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Tom Izzo: If Kentucky’s players were white, ‘I think it would be different’

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Michigan State coach Tom Izzo answered bluntly when William C. Rhoden of the New York Times asked him if race played a factor the perception of highly talented, predominantly black college basketball teams. By extension, that would include national champion Kentucky.

“I want to answer that as honestly as I can,” Izzo said. “I think it would be different. I hate to say that. It’s sad for me to say, but it’s probably the truth.”

After winning a national title at Kentucky, John Calipari has five players, including national Player of the Year Anthony Davis, on track to enter the NBA draft, shed their amateur status, and begin to make money off of their talents as a professional.

For all the criticism that Calipari has faced in his tenure as a college coach, it is undeniable, especially at Kentucky, that he has helped players launch lucrative basketball careers, a path which gives them an opportunity to better themselves and create financial stability for themselves and their families.

One of the attributes that makes Calipari so successful at the college level, aside from the sincere caring he has for his players and their futures (which any coach worth his salt should have, anyway) is the recognition of one fact:

Not every career is made in a classroom.

For high-major players, many of whom come from humble beginnings in working class households, college is an apprenticeship program, a stop along the way to a professional career (and a highly beneficial one, at that).

Why can’t the college experience be viewed that way?

Cramming a star athlete into a science laboratory and forcing him to play with pipettes and flasks for four years can do just as much good as forcing a future technological entrepreneur, someone with the potential of Steve Jobs or Bills Gates, to study geology without end.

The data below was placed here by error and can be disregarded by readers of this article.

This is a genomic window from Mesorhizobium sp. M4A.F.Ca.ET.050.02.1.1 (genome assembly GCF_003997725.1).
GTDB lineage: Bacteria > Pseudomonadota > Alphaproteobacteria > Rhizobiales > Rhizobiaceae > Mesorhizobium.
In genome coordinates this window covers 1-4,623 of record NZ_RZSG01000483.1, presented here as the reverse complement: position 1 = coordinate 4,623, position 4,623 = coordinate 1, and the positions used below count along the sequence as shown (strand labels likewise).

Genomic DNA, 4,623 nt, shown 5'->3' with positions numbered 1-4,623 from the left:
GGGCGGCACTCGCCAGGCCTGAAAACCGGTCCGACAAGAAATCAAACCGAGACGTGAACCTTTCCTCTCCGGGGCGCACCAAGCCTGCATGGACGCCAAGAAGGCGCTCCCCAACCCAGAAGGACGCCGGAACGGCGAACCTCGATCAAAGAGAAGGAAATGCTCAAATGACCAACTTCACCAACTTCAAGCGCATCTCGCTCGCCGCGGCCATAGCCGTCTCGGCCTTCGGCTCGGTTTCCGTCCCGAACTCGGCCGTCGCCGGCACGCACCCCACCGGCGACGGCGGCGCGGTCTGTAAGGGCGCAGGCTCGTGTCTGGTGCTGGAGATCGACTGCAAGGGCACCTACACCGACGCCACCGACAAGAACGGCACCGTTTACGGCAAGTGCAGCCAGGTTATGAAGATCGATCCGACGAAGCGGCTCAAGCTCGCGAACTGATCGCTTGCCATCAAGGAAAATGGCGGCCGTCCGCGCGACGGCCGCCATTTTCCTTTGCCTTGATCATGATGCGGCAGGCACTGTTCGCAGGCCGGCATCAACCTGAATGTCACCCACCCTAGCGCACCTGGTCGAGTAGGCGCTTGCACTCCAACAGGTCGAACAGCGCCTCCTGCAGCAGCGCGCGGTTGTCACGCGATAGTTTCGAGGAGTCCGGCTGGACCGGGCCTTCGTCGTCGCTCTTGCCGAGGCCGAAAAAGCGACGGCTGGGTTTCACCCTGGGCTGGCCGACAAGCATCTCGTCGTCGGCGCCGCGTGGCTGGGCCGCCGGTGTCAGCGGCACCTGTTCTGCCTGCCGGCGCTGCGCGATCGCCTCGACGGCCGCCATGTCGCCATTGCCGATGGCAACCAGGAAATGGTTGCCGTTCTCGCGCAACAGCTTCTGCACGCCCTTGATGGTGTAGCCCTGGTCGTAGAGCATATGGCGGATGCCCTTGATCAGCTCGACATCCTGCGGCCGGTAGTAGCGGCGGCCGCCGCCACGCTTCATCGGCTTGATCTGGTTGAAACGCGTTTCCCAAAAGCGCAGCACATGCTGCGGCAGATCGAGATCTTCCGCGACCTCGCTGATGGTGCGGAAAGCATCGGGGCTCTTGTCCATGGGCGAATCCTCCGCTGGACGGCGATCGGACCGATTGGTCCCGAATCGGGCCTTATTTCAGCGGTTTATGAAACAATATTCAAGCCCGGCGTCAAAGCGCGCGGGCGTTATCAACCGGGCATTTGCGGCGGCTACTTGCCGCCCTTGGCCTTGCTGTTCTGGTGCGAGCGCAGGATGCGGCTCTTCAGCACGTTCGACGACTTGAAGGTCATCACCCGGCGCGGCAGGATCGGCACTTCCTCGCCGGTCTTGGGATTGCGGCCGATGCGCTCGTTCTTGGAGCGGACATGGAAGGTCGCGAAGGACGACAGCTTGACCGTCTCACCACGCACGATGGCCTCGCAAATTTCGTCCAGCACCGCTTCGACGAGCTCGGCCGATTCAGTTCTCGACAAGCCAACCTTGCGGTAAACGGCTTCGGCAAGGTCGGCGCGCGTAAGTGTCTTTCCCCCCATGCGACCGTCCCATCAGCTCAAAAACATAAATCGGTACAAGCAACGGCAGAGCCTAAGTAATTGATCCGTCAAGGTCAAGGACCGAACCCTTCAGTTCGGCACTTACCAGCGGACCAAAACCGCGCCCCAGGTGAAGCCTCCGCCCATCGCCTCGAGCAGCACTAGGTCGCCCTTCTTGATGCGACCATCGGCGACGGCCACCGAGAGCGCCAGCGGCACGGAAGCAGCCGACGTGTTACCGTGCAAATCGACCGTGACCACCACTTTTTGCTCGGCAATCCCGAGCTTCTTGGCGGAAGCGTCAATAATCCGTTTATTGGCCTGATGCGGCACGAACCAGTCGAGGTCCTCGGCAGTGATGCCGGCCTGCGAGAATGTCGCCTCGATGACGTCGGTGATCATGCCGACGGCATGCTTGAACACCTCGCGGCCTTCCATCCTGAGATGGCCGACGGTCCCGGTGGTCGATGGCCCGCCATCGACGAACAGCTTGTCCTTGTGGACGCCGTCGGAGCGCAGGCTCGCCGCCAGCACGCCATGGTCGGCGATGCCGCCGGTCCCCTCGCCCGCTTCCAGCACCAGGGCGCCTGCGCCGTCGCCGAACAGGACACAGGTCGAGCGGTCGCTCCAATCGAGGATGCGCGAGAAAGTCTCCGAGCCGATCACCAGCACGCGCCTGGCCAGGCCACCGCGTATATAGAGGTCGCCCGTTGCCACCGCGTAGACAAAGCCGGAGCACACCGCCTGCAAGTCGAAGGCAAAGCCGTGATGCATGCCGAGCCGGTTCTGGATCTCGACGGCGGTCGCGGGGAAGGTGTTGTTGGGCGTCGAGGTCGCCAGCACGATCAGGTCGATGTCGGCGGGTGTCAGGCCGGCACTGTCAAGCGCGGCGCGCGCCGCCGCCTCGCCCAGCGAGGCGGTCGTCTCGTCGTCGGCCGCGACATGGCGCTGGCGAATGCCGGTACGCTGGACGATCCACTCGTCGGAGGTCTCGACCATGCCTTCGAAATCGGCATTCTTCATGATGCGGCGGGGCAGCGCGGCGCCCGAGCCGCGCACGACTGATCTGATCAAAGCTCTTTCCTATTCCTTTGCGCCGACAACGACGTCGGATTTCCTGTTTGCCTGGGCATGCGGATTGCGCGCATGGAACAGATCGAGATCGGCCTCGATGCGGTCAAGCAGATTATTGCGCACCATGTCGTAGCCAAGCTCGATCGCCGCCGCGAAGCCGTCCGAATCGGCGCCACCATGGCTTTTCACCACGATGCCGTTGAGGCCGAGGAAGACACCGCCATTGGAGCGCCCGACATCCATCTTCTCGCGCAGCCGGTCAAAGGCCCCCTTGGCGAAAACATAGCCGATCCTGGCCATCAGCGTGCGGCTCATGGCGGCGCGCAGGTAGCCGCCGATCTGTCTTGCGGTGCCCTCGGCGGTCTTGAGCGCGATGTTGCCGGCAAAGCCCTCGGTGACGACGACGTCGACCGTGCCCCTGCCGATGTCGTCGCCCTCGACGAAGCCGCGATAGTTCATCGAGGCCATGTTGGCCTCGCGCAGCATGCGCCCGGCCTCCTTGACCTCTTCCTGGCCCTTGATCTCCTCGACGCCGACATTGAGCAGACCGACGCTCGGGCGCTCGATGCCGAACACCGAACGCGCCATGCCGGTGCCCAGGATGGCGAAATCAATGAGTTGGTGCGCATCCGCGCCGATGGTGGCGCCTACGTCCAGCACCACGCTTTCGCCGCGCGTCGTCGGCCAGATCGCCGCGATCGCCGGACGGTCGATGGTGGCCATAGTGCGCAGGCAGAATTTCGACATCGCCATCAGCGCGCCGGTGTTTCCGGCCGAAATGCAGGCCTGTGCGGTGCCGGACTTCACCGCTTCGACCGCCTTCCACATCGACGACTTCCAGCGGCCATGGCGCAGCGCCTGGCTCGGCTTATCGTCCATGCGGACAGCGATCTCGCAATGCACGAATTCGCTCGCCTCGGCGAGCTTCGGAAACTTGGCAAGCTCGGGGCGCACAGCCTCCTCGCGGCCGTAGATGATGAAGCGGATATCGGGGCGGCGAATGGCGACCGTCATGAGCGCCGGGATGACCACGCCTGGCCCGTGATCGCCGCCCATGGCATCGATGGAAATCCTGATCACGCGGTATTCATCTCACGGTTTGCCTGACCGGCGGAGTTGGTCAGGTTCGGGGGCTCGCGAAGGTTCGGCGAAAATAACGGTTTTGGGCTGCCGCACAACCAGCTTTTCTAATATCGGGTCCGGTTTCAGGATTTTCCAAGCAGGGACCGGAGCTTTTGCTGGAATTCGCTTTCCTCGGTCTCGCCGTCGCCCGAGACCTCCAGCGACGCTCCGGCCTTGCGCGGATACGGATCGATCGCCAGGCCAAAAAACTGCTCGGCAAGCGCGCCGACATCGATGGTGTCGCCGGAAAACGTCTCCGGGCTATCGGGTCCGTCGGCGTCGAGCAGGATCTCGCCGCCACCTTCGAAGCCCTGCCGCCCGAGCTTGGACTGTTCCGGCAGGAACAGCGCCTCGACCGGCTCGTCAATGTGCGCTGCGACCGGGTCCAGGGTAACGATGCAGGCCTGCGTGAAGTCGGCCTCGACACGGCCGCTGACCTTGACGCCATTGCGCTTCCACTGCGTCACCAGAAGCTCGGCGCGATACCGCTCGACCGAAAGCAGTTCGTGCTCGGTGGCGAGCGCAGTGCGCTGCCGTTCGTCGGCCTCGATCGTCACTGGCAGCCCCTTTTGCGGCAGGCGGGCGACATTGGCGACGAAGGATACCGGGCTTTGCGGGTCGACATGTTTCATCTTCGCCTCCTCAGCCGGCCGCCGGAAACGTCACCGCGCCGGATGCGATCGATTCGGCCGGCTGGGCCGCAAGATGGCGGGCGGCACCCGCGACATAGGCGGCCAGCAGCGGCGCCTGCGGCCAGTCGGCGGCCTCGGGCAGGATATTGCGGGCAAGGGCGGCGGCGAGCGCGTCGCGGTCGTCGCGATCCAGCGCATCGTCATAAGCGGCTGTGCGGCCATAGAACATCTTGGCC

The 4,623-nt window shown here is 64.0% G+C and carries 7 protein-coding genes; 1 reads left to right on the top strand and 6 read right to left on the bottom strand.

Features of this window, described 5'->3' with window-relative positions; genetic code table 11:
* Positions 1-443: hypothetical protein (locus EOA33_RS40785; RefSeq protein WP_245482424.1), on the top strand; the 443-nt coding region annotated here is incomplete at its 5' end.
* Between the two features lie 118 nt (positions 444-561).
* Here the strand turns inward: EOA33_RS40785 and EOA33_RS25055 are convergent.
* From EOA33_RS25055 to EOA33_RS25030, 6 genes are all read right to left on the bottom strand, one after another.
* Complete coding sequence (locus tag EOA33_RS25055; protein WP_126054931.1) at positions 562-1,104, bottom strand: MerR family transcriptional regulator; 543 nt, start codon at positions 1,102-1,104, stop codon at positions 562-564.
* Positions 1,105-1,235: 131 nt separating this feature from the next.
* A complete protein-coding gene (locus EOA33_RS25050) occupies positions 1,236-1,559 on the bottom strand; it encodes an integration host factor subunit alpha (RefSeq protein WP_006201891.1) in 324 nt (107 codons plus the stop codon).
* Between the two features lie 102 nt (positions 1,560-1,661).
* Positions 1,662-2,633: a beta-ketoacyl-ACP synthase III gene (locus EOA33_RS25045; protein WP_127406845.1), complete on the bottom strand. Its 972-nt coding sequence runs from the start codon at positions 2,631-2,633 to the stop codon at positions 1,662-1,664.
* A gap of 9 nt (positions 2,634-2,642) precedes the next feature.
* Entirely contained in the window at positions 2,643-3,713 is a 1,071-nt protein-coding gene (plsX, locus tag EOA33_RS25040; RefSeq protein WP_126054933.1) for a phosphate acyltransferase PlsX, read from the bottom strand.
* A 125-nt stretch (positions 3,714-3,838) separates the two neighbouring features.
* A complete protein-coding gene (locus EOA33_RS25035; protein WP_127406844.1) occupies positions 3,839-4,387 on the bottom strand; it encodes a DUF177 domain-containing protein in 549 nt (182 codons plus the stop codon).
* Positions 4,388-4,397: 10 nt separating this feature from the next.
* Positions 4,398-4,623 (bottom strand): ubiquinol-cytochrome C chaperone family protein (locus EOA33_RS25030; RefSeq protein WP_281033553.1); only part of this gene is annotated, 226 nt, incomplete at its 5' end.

There is no negative connotation here, no implication that athletes somehow possess less intelligence than any other college student, as the NCAA’s ‘dumb jocks’ campaign so counterproductively planted into the minds of fans.

The argument is about harnessing the type of intelligence that a certain student has and helping that person utilize it to make a living. While others may succeed with a calculator or paintbrush, Anthony Davis is one of the most kinesthetically intelligent students in the country.

And believe me, he is on track to make a lot more money off of that intelligence than most. With good financial planning, he could be set for life.

If there were colleges and universities that prided themselves on churning out star artists and business professionals after one or two years, leading them into high-paying jobs and giving them opportunities to succeed, would we have the same outrage as we see with these Kentucky underclassmen possibly entering the NBA draft?

For the players at the very top like these players in Calipari’s program, they have an economic opportunity that has not been afforded to many others in the general population.

It makes for great debate to take the intellectual “high road” and say that players should stay four years, graduate with a degree, and have a fall-back plan.

But the reality of the situation is this, and any business professional (regarded so highly it seems, in comparison to athletes) will tell you: When the difference between staying in school and going pro is a decision between zero-income amateur status and multi-million dollar professional and sponsorship contracts, there comes a point where it is imprudent not to go pro.

For players at this level, money management skills, courses in public image and marketability, and—get this—more time honing one’s skills in the gym, could make for a more well-rounded and potentially successful professional athlete than one who focuses only on “traditional” college courses.

As Rhoden of the Times writes so eloquently in metaphor about the jump to the NBA for players from low-income backgrounds:

“But when you are being pursued by the poverty hounds and see a fence, you jump it and take your chances with whatever is on the other side.”

Daniel Martin is a writer and editor at JohnnyJungle.com, covering St. John’s. You can find him on Twitter:@DanielJMartin_

[Post updated 9 April 2012, 3:03p.m.]

Illinois dismisses Kendrick Nunn

Illinois guard Kendrick Nunn (25) tries to go up for a basket against Indiana center Thomas Bryant (31) during the first half of an NCAA college basketball game at in Champaign, Ill., on Thursday, Feb. 25, 2016. (AP Photo/Heather Coit)
(AP Photo/Heather Coit)
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Illinois announced on Tuesday that they have dismissed Kendrick Nunn from the basketball program.

Nunn was sentenced to community service after pleading guilty to a battery charge that stemmed from a domestic violence incident. He was alleged to have hit a woman in the head and pushed her to the ground before pouring water on her.